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Toward a New Era of Administrative Reform? The Myth of Post-NPM in New Zealand
Article first published online: 22 DEC 2010
© 2010 The Authors. Governance published by Wiley Periodicals, Inc.
Volume 24, Issue 1, pages 141–166, January 2011
How to Cite
LODGE, M. and GILL, D. (2011), Toward a New Era of Administrative Reform? The Myth of Post-NPM in New Zealand. Governance, 24: 141–166. doi: 10.1111/j.1468-0491.2010.01508.x
The copyright line in this article was changed on 31 July 2014 after online publication.
- Issue published online: 22 DEC 2010
- Article first published online: 22 DEC 2010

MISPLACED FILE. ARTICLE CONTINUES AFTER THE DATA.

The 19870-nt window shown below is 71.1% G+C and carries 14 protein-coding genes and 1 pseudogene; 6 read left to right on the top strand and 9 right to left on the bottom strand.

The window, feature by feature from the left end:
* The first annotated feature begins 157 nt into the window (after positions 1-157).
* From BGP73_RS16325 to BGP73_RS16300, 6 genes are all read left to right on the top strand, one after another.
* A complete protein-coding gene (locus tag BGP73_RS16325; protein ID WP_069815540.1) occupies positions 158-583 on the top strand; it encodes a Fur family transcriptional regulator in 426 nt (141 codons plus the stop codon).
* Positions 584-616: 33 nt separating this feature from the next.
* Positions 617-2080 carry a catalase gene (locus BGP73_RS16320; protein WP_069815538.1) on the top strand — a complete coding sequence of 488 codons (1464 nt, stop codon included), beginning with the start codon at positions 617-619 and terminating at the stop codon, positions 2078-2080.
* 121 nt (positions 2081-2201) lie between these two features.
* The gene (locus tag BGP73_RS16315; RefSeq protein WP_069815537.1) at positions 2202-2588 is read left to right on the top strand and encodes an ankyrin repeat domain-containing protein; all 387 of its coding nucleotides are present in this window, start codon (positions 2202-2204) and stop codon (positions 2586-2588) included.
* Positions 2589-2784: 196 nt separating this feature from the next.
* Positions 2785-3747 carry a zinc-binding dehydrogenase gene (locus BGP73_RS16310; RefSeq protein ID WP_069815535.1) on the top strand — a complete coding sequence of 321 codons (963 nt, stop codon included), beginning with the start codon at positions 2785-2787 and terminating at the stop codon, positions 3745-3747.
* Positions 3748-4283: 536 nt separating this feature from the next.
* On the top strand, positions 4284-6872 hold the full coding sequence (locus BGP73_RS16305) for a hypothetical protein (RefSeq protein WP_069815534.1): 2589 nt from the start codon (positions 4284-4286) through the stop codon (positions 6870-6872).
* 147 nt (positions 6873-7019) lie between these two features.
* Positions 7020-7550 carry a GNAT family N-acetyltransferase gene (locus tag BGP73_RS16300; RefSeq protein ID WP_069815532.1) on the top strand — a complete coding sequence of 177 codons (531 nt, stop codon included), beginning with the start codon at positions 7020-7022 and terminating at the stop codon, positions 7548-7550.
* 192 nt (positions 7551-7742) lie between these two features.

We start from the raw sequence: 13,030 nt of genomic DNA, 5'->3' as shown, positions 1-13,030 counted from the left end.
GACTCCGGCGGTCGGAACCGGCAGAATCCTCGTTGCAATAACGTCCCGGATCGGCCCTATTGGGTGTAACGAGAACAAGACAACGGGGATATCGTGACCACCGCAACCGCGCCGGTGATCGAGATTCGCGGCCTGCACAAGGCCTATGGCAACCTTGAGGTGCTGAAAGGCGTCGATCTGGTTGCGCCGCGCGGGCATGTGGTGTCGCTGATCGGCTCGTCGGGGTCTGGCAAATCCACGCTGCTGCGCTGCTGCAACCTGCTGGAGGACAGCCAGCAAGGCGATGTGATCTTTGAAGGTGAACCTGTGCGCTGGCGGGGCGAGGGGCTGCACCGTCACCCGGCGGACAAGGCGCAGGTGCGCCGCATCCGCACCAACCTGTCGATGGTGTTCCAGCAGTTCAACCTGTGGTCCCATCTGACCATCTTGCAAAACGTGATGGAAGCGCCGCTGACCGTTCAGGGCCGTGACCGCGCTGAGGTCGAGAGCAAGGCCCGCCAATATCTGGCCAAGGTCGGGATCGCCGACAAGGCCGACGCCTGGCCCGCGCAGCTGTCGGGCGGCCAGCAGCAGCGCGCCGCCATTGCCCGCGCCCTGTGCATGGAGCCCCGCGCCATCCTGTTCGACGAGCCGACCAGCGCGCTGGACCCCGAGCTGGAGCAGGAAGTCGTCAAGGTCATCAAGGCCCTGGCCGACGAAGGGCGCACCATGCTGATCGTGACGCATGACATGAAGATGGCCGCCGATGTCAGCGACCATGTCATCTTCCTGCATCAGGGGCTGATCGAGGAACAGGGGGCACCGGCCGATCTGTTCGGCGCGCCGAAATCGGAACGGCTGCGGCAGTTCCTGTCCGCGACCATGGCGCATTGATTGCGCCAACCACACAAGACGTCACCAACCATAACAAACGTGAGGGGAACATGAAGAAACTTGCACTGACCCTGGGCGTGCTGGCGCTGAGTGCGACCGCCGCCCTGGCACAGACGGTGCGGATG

This article explores the supposed shift from New Public Management (NPM) to a new era of “post-NPM” by looking at one critical case, New Zealand. It finds limited evidence of such a shift, suggesting that the wider literature needs to move to a more careful methodological treatment of empirical patterns. To contribute to such a move, this article applies a three-pronged approach to the study of changing doctrines in executive government. After setting out the broad contours of what NPM and post-NPM supposedly constitute, the article proceeds to a documentary analysis of State Services Commission doctrines; this is followed by an analysis of “Public Service Bargains” based on elite interviews and finally a case-study approach of the Crown Entities Act 2004. Far from a new era of administrative reform, the “messy” patterns that emerge suggest a continuation of traditional understandings and ad hoc and politically driven adjustments, leading to diversification.